Harmony has a charming Scottish lilt, albeit a bit staccato and canny. Her eyes dart around the room, her chin dips as her eyebrows raise in coquettish fashion. Her face manages expressions that are impressively lifelike. That face comes in 31 different shapes and 5 skin tones, with or without freckles and it sticks to her cyber-skull with magnets. Just peel it off and switch it out at will. In fact, you can choose Harmony’s eye colour, body shape (in great detail) and change her hair too. Harmony, of course, is a sex bot. A very advanced one. How advanced is she? Well, if you have $12,332 CAD to put towards a talkative new home appliance, REALBOTIX says you could be having a “conversation” and relations with her come January. Happy New Year.
Caveat emptor though: one novel bonus feature you might also get with Harmony is her ability to eventually murder you in your sleep. And not because she wants to.
Dr Nick Patterson, faculty of Science Engineering and Built Technology at Deakin University in Australia is lending his voice to a slew of others warning us to slow down and be cautious as we steadily approach Westworldian levels of human verisimilitude with AI tech. Surprisingly, Patterson didn’t regurgitate the narrative we recognize from the popular sci-fi (increasingly non-fi actually) trope of a dystopian society’s futile resistance to a robocalypse. He doesn’t think Harmony will want to kill you. He thinks she’ll be hacked by a code savvy ne’er-do-well who’ll want to snuff you out instead. …
Embedded in Beaulieu’s article is another video of the same sexbot profiled earlier. Her programmer seems to have learned a thing or two (he no longer inputs any traits as you’re watching),
I guess you could get one for Christmas this year if you’re willing to wait for an early 2018 delivery and aren’t worried about hackers turning your sexbot into a killer. While the killer aspect might seem farfetched, it turns out it’s not the only sexbot/hacker issue.
Sexbots as spies
This Oct. 5, 2017 story by Karl Bode for Techdirt points out that sex toys that are ‘smart’ can easily be hacked for any reason including some mischief (Note: Links have been removed),
One “smart dildo” manufacturer was recently forced to shell out $3.75 million after it was caught collecting, err, “usage habits” of the company’s customers. According to the lawsuit, Standard Innovation’s We-Vibe vibrator collected sensitive data about customer usage, including “selected vibration settings,” the device’s battery life, and even the vibrator’s “temperature.” At no point did the company apparently think it was a good idea to clearly inform users of this data collection.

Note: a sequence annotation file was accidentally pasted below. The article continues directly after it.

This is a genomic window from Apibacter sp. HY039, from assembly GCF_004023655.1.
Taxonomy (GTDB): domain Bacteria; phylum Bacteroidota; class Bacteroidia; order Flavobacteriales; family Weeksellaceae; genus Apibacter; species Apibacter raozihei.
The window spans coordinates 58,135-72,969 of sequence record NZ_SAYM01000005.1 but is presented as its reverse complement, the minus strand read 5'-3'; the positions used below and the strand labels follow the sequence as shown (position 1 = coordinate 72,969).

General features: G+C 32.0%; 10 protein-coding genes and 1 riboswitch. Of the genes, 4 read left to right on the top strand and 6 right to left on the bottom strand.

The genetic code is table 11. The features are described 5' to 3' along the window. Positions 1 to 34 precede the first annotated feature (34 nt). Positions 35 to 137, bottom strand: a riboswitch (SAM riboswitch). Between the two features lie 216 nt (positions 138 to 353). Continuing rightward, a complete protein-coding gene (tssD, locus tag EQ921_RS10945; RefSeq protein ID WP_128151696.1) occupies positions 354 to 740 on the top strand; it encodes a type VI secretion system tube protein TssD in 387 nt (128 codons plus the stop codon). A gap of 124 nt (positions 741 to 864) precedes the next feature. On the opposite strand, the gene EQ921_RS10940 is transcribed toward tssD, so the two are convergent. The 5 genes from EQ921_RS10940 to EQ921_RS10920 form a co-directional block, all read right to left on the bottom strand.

But security is also lacking elsewhere in the world of internet-connected sex toys. Alex Lomas of Pentest Partners recently took a look at the security in many internet-connected sex toys, and walked away arguably unimpressed. Using a Bluetooth “dongle” and antenna, Lomas drove around Berlin looking for openly accessible sex toys (he calls it “screwdriving,” in a riff off of wardriving). He subsequently found it’s relatively trivial to discover and hijack everything from vibrators to smart butt plugs — thanks to the way Bluetooth Low Energy (BLE) connectivity works:
“The only protection you have is that BLE devices will generally only pair with one device at a time, but range is limited and if the user walks out of range of their smartphone or the phone battery dies, the adult toy will become available for others to connect to without any authentication. I should say at this point that this is purely passive reconnaissance based on the BLE advertisements the device sends out – attempting to connect to the device and actually control it without consent is not something I or you should do. But now one could drive the Hush’s motor to full speed, and as long as the attacker remains connected over BLE and not the victim, there is no way they can stop the vibrations.”
Does that make you think twice about a sexbot?
Robots and artificial intelligence
Getting back to the Vikander article (Sept. 14, 2017), Moon or Vikander or both seem to have conflated artificial intelligence with robots in this section of the article,